New York City, NY
On his first trip to Mexico, in 1935, Josef Albers (1888-1976) encountered the magnificent architecture of ancient Mesoamerica. He later remarked in a letter to Vasily Kandinsky, a former colleague at the Bauhaus, “Mexico is truly the promised land of abstract art.” With his wife, artist Anni Albers (1899- 1994), Josef Albers visited Mexico and other Latin American countries nearly a dozen times from 1935–67. They saw numerous archeological sites and monuments, especially in Mexico and Peru. On each visit, he took hundreds of black-and-white photographs of the pyramids, shrines, and sanctuaries at these sites, often grouping multiple images printed at various scales onto 8 by 10 inch sheets.
Albers’s experiences in Latin America offer an essential context for understanding his paintings and prints. His innovative approach to photography remains an underappreciated aspect of his career. These works suggest a nuanced relationship between the forms and motifs of pre-Columbian monuments and the artist’s iconic abstract canvases. The photographic works reveal a visual conversation Albers created in response to his frequent visits to Mexico to view archaeological sites as early as the 1930s, illustrating the nuanced relationship between the geometry and design elements of pre-Columbian monuments and the artist’s iconic abstract canvases and works on paper.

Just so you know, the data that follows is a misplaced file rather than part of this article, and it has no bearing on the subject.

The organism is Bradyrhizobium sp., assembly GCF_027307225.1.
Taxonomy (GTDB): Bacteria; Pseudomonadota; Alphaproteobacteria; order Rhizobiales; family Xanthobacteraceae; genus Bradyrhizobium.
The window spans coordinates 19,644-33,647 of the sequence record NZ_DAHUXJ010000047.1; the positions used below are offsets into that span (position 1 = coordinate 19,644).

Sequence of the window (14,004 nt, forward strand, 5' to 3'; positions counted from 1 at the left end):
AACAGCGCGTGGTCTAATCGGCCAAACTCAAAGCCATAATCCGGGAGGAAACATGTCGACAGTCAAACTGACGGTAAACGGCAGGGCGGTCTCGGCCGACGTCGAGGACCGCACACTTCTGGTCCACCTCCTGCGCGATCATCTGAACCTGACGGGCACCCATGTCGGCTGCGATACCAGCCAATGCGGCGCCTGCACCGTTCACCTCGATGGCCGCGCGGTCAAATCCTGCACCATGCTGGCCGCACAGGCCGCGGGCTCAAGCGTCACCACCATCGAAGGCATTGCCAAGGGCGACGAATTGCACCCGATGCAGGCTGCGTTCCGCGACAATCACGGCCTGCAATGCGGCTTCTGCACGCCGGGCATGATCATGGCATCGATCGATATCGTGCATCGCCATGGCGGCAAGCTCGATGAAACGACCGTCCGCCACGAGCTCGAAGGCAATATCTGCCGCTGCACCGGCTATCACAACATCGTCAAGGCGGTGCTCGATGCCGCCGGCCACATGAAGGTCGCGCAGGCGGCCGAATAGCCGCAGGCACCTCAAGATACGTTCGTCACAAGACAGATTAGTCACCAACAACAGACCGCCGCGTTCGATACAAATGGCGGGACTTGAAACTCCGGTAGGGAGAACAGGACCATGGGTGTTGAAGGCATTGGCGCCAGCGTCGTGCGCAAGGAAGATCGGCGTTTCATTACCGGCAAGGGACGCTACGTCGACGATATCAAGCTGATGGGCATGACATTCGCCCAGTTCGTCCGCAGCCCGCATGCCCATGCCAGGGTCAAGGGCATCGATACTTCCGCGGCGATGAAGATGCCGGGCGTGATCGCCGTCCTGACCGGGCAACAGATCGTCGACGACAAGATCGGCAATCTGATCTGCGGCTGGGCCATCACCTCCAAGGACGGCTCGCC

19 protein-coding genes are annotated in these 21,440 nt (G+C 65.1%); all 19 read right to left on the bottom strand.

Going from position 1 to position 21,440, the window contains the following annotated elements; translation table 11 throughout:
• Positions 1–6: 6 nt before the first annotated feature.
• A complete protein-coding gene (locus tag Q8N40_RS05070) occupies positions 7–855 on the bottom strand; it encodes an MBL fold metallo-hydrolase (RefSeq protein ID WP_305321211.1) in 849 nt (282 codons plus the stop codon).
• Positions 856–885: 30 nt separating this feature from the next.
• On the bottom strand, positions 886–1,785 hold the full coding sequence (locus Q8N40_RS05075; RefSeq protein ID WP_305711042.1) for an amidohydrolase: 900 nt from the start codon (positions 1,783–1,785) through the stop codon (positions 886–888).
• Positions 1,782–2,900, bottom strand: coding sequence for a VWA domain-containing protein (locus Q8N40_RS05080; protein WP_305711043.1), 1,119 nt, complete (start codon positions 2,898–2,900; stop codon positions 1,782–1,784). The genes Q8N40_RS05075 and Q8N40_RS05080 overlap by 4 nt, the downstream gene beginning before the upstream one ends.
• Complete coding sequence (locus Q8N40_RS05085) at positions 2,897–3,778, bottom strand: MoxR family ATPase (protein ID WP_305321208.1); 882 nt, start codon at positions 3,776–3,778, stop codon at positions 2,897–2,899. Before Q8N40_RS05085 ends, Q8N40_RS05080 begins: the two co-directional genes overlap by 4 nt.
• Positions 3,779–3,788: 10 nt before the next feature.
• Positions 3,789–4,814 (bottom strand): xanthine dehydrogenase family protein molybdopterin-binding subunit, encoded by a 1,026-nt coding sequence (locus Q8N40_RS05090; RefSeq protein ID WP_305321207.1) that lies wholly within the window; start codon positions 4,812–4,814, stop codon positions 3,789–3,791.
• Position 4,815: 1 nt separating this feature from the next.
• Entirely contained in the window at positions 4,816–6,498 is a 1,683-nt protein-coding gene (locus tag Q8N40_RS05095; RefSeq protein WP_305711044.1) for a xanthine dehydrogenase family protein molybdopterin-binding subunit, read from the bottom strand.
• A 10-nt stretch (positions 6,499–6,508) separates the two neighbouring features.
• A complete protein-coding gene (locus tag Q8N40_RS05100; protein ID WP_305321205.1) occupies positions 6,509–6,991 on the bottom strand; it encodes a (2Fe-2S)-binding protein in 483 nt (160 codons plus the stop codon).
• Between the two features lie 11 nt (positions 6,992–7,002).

Included in the exhibition are rarely seen early paintings by Albers, including Homage to the Square and Variant/Adobe series, works on paper, and a rich selection of photographs and photocollages, many of which have never before been on view. Accompanying the artworks are a series of letters, personal photographs, studies and other ephemera.
The Heard Museum is the third and final stop of the exhibition which opened in New York in 2017 then traveled to the Peggy Guggenheim Collection in Venice in 2018.
Whether you go or not, the exhibition catalog, Josef Albers in Mexico, reveals the profound link between the art and architecture of ancient Mesoamerica and Albers’ abstract works on canvas and paper. Albers took black-and-white photographs of pyramids, shrines, sanctuaries and landscapes, which he later assembled into rarely seen photo collages. The resulting works demonstrate Albers’ continued formal experimentation with geometry, this time accentuating a pre-Columbian aesthetic. The book brings together photographs, photo collages, prints and significant paintings from the Variants/Adobe (1946–66) and Homage to the Square (1950–76) series from the collections of the Solomon R. Guggenheim Museum and the Anni and Josef Albers Foundation. Two scholarly essays, an illustrated map and vivid color reproductions of paintings and works on paper illuminate this little-known period in the influential artist’s practice.
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